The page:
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2020 Student Academy Award Winners: These 15 Short Films Are Eligible for an Oscar



The winners are eligible to compete in the Oscars next April. Past student Oscar winners include Spike Lee, Trey Parker, Patricia Cardoso, Pete Docter, Cary Fukunaga, Patricia Riggen and Robert Zemeckis.

The Academy of Motion Picture Arts and Sciences today announced the 47th Student Academy Award winners. The 15 winning films, representing 18 individual student directors or directing teams, were selected by Academy member votes from 1,474 entries, representing 207 domestic and 121 international colleges and universities.

The  gold, silver, and bronze medal placements in the seven student award categories will be revealed in a virtual program highlighting the winners and their films on October 21.

Today’s wins also mean the students are eligible to compete in the Animated Short Film, Live Action Short Film, or Documentary Short Subject categories for the 2021 Oscars. Past student-award winners have received 64 Oscar nominations, and won or shared 13 awards.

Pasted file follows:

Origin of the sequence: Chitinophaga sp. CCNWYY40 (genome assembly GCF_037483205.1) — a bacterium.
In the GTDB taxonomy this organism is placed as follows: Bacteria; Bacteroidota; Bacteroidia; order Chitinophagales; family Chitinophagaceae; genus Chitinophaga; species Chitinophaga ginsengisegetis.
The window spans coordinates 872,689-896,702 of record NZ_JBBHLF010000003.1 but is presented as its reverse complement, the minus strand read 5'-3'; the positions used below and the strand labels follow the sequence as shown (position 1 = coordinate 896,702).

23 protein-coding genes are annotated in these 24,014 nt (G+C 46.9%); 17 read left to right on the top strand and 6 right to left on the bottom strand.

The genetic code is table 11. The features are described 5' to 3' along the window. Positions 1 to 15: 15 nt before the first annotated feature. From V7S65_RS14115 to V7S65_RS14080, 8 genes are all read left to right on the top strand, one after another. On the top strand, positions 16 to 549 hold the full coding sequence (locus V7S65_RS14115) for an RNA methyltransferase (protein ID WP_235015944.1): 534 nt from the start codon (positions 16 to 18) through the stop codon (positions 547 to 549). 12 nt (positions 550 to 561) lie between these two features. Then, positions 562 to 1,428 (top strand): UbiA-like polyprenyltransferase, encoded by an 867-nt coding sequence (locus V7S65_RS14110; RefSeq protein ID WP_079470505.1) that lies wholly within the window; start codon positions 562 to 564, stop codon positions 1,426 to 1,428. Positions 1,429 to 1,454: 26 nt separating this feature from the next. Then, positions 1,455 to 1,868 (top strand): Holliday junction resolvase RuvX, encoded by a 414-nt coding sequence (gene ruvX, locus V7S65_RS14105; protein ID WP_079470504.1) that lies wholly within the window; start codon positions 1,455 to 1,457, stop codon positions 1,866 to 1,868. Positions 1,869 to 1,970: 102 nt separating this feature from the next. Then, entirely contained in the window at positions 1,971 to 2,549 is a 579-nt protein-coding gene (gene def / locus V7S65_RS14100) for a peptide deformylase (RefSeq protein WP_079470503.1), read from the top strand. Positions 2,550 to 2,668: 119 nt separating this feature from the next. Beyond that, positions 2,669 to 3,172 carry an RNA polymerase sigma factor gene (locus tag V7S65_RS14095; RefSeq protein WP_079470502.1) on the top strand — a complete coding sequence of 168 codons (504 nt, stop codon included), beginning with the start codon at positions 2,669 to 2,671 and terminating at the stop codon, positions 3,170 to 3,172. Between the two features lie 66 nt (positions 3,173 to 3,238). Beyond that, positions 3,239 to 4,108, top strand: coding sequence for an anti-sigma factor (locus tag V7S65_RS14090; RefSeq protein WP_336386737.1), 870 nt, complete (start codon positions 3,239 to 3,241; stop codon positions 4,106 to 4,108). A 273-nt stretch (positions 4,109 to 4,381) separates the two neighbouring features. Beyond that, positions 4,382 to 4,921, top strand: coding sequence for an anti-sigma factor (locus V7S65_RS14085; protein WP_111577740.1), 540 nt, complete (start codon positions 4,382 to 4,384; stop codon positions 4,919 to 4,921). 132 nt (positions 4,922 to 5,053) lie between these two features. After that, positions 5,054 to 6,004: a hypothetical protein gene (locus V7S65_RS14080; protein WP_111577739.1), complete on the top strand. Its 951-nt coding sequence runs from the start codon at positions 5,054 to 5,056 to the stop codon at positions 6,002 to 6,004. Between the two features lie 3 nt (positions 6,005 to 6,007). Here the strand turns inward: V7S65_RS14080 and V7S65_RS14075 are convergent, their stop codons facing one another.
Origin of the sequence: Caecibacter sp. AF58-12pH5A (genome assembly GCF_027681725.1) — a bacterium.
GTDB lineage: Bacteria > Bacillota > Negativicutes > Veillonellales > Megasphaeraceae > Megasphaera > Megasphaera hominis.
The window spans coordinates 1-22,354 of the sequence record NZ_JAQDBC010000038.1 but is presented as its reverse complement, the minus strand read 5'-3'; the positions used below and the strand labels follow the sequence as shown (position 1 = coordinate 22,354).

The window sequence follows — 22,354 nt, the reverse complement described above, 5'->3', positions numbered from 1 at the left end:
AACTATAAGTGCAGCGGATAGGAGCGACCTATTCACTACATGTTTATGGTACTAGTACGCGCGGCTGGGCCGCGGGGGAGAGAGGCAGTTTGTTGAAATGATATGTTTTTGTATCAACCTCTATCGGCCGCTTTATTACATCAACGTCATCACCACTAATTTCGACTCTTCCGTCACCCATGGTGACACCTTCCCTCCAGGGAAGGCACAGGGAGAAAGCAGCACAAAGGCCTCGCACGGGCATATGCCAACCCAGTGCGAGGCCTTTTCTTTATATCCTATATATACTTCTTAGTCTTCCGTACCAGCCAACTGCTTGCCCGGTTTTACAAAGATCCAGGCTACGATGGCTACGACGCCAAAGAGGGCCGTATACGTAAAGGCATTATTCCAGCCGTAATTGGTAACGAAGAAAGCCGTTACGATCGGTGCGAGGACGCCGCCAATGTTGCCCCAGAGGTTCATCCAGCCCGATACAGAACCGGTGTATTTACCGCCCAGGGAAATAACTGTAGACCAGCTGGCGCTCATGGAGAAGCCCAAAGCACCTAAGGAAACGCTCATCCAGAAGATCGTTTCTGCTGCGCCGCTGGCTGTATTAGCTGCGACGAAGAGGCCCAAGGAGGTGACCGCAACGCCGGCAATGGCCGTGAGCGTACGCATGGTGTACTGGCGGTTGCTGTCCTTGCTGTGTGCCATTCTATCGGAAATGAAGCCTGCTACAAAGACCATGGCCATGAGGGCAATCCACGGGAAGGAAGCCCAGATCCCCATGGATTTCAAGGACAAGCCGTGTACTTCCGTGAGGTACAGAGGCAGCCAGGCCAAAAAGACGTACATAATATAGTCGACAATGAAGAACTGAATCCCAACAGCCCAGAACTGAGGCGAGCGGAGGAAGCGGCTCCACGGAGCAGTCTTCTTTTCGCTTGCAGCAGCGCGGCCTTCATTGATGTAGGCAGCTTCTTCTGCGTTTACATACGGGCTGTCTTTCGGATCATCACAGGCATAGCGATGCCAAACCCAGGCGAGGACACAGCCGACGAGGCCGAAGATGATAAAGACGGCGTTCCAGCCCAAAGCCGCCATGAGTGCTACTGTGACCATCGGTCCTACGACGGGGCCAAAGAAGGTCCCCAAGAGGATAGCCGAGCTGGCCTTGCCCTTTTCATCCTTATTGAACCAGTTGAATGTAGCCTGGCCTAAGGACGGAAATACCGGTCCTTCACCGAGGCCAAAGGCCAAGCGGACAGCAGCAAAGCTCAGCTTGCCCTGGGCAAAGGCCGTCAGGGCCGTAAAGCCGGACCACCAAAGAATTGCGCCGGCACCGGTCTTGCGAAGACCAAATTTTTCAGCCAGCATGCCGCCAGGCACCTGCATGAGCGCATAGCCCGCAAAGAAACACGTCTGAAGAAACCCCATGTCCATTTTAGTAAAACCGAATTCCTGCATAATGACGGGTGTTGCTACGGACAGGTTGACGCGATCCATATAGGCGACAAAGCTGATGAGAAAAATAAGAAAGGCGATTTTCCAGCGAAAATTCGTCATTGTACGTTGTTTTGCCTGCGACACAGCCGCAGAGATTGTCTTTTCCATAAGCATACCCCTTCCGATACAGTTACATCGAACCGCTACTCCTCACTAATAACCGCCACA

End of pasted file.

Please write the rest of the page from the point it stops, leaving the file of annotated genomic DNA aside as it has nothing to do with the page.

Previous Student Academy Award winners include Spike Lee, who won in 1983 for his master’s thesis film (“Joe’s Bed-Stuy Barbershop: We Cut Heads”), and “South Park” co-creator Trey Parker, who won in 1993 with “American History.” Other notable past winners include Patricia Cardoso, Pete Docter, Cary Fukunaga, Spike Lee, Patricia Riggen, and Robert Zemeckis.

Animation (International Film Schools)

Pascal Schelbli, “The Beauty,” Filmakademie Baden-Württemberg (Germany)

Documentary (Domestic Film Schools)

Allison A. Waite, “The Dope Years: The Story of Latasha Harlins,” University of Southern California
Laura Zéphirin, “Making Waves,” New York University
Yucong Chen, “Unfinished Lives,” University of Southern California

Documentary (International Film Schools)

Maren Klakegg, “Dear Father…,” Westerdals Institute of Film and Media, Kristiania University College (Norway)

Narrative (Domestic Film Schools)

Karishma Dube, “Bittu,” New York University
Rommel Villa Barriga, “Sweet Potatoes,” University of Southern California
Talia Smith, “Umama,” New York University

Narrative (International Film Schools)

Percival Argüero Mendoza, “Crescendo,” Centro de Capacitación Cinematográfica (Mexico)
Marie Mc Court, “I Was Still There When You Left Me,” Institut des Arts de Diffusion (Belgium)
German Golub, “My Dear Corpses,” Baltic Film & Media School, Tallinn University (Estonia)